motivate millennials 1

By 2020, millennials are projected to be by far the largest section of the workforce. This means that you need to understand exactly how to motivate millennials to ensure you are getting the most out of your staff. But getting more from millennials isn’t always achieved in the same way that you would have provided motivation for other generations. Here we look at five unexpected ways you can motivate your millennial staff.

  1. Encourage the team to bond

One of the best ways to motivate your staff is to get them to work for each other. You should plan staff days out and fun things for the team to do together so that there is a great atmosphere between the members of the team. Some companies organise staff workshops or training days to try to help the team bond while also learning in a practical setting. This can be effective, but it can be even better to simply raise morale and improve levels of cohesion in the team by organising fun experience days like these at UK provider Into the Bluethat aren’t work related.

Do the research into the range of options available near you, and give the team options to choose from so that they can select an experience that they will all enjoy.

  1. Go green – become a sustainable business

Recent research from Global Tolerance found that 62 per cent of millennialswant to work for a company that makes a positive impact on the world and 53 per cent would actually work harder if they knew the company was benefitting society. One of the best ways that any company can show that they are committing to high moral standards is to become sustainable and embrace green policies.

There are plenty of ways that you can do this from introducing a cycle-to-work scheme and encouraging recycling to going paper-free.

  1. Provide feedback regularly

It is interesting to note that for some generations the idea of getting regular feedback on their work was very much unwelcome. And yet, performance analysis is one of the things that millennials crave from their managers. The theory goes that millennials – who have grown up with social media – have grown accustomed to instantaneously feedback on the things they do.

This means that some millennials prefer to be kept up to date with opinions on their performance to gain reinforcement. This is something that you as a business owner or team manager need to prioritise. Book in regularly performance meetings with your millennial staff and give honest feedback, ensuring to praise good work.

  1. Create in-between job titles

There is something of a myth that millennials are lazy, but nothing could be further from the case. In fact, at work, millennials are very likely to want to push forward and succeed in their chosen job or career. Many millennials face frustration if they have been in a job for a significant period of time without any perceived advancement or development.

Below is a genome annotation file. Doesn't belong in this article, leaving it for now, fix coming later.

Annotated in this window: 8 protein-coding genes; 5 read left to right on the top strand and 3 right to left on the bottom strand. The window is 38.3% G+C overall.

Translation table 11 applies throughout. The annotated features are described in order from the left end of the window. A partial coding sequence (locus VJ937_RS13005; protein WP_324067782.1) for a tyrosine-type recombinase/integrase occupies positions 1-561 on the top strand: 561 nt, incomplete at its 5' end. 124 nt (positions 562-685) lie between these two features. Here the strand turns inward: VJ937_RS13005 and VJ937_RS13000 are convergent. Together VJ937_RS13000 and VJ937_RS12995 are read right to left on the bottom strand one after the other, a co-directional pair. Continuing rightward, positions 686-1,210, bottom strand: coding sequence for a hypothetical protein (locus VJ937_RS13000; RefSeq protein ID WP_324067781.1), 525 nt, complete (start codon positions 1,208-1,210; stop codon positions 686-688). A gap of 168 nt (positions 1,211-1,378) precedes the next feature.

This is partly because the limited jobs market millennials have had to work with has meant there are fewer opportunities for progression. But another important factor is that millennials like to display their current job as a status symbol on their social media profiles.

This means that if your company current has a fairly simple management-employee structure, this might not suit millennials. For example, in a marketing business, if there are only three positons (such as: marketing assistant, team leader and marketing manager) this severely limits the opportunities for individuals to progress in their roles. This can be easily remedied by introducing in-between steps that can be used as a reward as a member of staff moves through the company.

For example, you could have job titles such as: junior marketing assistant, marketing assistant, marketing executive, senior marketing executive, and more, providing plenty of space for individuals to progress.

  1. Promote personal development at work

Some companies worry that if they offer opportunities for personal development and training at work, this will lead to members of staff picking up extra skills which they will then use to get a new job elsewhere – and thus the investment in the individual will be wasted.

However, it is important to understand that when a company puts faith in its employees and provides them with training and chances to grow their skillset, the employee will show loyalty and actually prefer to stay with the company.

Related Posts

51 Why early detection of cyber threats can save your business

Combatting cyber threats is one of the most important challenges facing businesses around the world...

51 Where is the best place to buy a luxury home in Marbella?

Marbella has a reputation for being able to deliver everything you could need to live the high life...

51 Brexit preparation: how to ensure your business weathers the storm

Brexit continually seems to throw out more questions than it does answers as time goes on...